Discussion in 'Home Theater and Stereo' started by DYohn, Oct 18, 2018.
I remember when I got my fist CD's and my first player. All right, here we go with the perfect sound of digital.
Except it wasn't. Of course there were no clicks and pops, but it just sounded "harsh" as in not smooth as in ear fatigue. I bought a better CD player but that didn't help either. I had to go all the way to a $1000 Jolida to get what a $200 turntable did. And even that isn't as good as a really nice DAC.
So I agree (kinda) CD does sound better, but be prepared to spend 2 grand instead of 2 hundred.
One can get a program like dbPoweramp to rip CDs and a mini Windows 10 PC for under $200 and a program like JRiver and blow the socks off an expensive CD player with a decent DAC. Helping a couple of friends right now with computer audio (both have decent DACs already). I'm not a big fan of expensive disc spinners. The CD drives are only supported for so long (e.g. 7 years) and once they go a manufacturer is not going to write new software for a new drive on an expensive CD player vs. have a new model out. So one ends up with an expensive door stop.
I had a CD player with first week they were out. Yes it was clean but very mechanical sounding.
The early days of "digital harshness" from CDs is long gone.
Based on what I understand from reading various sources- early CDs in early-mid 1980's used tapes mastered for LP pressings. The master tapes had - 1) RIAA equalization built-in the engineers failed to recognize that for early CD pressings; 2) The recording engineers had equalized the recording to sound the best on LPs. Between the two equalizations the early CDs sounded harsh or as it was described then as "digital". Removing the RIAA correction made the CDs sound better, but not until those early recordings were (digitally) remastered to correct for the original LP biased equalization did those original recordings sound better.
Definitely - still an art to mixing and mastering though. My main system DAC upsamples everything to 8x DSD. When there is a good recording from a CD quality file (I basically only play discs if someone comes over with them - anything I buy on CD goes straight to a file). Of course upsampling crap still sounds like crap.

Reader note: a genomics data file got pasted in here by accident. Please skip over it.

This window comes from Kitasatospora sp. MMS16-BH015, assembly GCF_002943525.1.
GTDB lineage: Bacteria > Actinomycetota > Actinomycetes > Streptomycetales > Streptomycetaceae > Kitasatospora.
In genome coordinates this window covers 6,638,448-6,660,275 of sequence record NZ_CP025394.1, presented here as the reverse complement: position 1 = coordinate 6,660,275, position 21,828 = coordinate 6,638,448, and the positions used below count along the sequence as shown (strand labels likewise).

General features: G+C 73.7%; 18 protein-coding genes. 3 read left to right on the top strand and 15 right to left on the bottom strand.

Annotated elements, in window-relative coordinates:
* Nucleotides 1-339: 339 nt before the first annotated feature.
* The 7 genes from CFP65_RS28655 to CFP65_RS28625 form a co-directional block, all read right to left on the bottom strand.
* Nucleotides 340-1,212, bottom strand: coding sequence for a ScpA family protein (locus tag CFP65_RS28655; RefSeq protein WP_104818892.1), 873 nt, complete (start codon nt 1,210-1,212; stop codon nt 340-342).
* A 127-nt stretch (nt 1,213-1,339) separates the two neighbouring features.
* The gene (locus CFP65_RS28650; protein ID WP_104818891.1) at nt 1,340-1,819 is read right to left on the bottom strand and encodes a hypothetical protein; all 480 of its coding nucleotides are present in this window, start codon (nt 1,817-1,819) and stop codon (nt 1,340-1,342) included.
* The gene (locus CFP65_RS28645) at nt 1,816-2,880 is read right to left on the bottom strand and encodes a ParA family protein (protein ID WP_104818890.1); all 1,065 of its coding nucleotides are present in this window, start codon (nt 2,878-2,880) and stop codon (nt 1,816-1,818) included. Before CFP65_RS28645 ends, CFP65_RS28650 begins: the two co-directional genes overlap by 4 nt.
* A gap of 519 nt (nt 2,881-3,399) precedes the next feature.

I don't agree. I've got some really old CD's that sound good on new expensive stuff but didn't on old cheap electronics.
Newer DAC’s. Better DACs. And of course there are many different filters. Mike Knapp has a nice player by CARY with four different styles. Many others out there likewise offer choices.
Ultimately it comes down to preferences.
Oaked Chardonnay. Or stainless steel. Or cement.
The euphoric comes to mind. Pleasing to the ear.
OK, thousand points for whomever makes this their new sig. With the correct attribution of course.
Agreed, I (and who didn't) own an LP of Frampton Comes Alive. I bought a first gen. cd to "upgrade". Vinyl album sounded much better.
Agreed, but in my case it was Kansas' live double album, Two For The Show. IMO still the best rock live recording of all time.
The original CD release was awful and at first I thought my CD player was damaged. This was the early days of CDs and there were quite a few badly mastered re-releases.
That album and several others actually got me back into vinyl for a while. It wasn't until 2008, when the properly re-mastered version came out, that I finally gave up completely on vinyl. Eventually, my turntable, some albums and a lot of accessories went to Artie and several people still here bought most of what was left of my vinyl collection.
The only vinyl LP I still have is a Gus Dudgeon re-mastered copy of Elton John's Madman Across The Water. I plan to have it framed and it will hang in my den, now that I have one.
Live rock albums—- Rawk ( as Denton would say)
WHO live at Leeds.
Allman brothers at filmore east.
Separate names with a comma.